Joseph Rodriguez


Keivan Stassun


With the recent success of the Kepler mission, the field of extrasolar planets has exploded. The field has moved from just discovery to understanding the demographics of planets and finding the rare/interesting cases. I am currently a member of the Kilodegree Extremely Little Telescope (KELT) exoplanet survey designed to find giant planets around very bright stars. The planets discovered from the KELT Survey are extremely valuable because they are bright enough to perform atmospheric characterization.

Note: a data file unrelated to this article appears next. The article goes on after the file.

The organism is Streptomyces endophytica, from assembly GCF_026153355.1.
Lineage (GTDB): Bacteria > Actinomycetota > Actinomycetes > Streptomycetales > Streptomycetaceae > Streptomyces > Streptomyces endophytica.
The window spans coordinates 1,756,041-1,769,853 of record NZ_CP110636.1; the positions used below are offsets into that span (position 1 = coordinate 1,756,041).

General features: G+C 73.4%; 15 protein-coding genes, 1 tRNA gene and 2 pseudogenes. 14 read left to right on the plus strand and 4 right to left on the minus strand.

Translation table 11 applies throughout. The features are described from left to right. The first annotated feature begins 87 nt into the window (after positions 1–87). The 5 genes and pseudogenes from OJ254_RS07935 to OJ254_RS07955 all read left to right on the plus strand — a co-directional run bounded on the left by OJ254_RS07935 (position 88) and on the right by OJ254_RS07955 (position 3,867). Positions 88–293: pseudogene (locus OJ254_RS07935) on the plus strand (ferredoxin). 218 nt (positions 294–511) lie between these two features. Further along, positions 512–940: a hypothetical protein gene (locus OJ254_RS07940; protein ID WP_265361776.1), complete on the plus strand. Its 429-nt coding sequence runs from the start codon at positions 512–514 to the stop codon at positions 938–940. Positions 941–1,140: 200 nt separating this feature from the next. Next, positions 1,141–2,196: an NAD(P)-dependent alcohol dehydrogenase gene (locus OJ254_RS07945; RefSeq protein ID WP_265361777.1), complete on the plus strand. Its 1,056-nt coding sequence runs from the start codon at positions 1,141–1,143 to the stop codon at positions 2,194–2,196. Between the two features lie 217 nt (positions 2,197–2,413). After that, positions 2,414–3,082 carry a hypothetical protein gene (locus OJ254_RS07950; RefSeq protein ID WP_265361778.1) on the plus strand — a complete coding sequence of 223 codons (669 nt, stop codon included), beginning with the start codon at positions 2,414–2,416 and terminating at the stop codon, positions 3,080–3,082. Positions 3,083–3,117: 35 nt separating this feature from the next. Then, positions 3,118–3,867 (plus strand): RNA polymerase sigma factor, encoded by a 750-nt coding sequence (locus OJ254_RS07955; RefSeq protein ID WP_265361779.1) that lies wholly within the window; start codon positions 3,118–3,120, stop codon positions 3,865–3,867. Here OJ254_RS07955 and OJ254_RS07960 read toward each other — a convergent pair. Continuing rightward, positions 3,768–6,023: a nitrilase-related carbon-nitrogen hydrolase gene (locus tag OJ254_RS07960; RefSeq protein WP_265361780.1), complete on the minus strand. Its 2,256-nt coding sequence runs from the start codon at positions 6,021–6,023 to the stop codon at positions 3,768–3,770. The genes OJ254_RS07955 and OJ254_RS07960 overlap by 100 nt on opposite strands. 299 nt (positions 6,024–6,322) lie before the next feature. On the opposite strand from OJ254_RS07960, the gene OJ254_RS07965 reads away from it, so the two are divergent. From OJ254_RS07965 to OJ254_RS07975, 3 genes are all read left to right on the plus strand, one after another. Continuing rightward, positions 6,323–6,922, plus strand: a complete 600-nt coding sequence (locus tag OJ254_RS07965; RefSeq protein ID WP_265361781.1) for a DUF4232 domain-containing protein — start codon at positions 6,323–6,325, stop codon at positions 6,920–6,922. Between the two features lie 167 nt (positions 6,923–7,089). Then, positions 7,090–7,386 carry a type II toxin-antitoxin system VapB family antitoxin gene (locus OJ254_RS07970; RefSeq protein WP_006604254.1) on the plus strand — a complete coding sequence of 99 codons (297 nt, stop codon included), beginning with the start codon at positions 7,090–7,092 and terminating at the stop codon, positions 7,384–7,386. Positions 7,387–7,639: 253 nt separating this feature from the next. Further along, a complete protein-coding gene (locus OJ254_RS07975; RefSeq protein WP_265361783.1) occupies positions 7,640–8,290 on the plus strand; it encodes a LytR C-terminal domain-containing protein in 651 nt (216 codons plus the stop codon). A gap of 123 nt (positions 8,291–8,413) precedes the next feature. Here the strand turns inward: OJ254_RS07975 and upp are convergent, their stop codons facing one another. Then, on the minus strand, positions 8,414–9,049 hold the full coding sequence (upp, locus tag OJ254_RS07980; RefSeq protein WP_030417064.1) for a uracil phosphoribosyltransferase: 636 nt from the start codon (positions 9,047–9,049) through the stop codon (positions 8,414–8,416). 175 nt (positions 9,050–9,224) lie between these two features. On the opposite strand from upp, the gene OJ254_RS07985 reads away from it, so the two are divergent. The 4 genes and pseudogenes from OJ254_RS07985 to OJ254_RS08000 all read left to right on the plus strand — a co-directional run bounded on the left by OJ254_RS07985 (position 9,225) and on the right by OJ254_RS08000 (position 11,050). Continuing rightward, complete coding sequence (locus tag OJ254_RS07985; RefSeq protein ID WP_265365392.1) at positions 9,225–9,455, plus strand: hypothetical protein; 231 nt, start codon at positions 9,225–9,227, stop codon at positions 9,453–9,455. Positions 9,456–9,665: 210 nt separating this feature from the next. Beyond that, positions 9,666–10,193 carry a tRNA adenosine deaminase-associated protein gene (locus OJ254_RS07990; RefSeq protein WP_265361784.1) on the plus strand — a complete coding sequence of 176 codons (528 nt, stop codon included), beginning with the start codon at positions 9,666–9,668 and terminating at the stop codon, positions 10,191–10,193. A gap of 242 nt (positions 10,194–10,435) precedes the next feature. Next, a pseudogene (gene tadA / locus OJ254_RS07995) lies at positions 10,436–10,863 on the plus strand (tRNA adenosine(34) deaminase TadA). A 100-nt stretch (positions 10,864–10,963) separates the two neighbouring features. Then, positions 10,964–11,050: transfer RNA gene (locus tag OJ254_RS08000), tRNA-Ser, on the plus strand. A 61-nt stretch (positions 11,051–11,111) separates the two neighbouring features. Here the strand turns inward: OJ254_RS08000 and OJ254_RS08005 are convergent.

Young stars are typically surrounded by a disk of gas and dust which are the building blocks for planets. Understanding how our solar system evolved to its present state, from this disk of material, is one of the biggest questions in astronomy. One way to help understand the evolution of the disk to planets is to determine key characteristics (size, density, etc) of debris disks around young stars. A valuable tool in measuring these specific properties is to observe a star being eclipsed by its debris disk. Using the KELT Survey data, I search for large eclipses of young stars by their debris disk.

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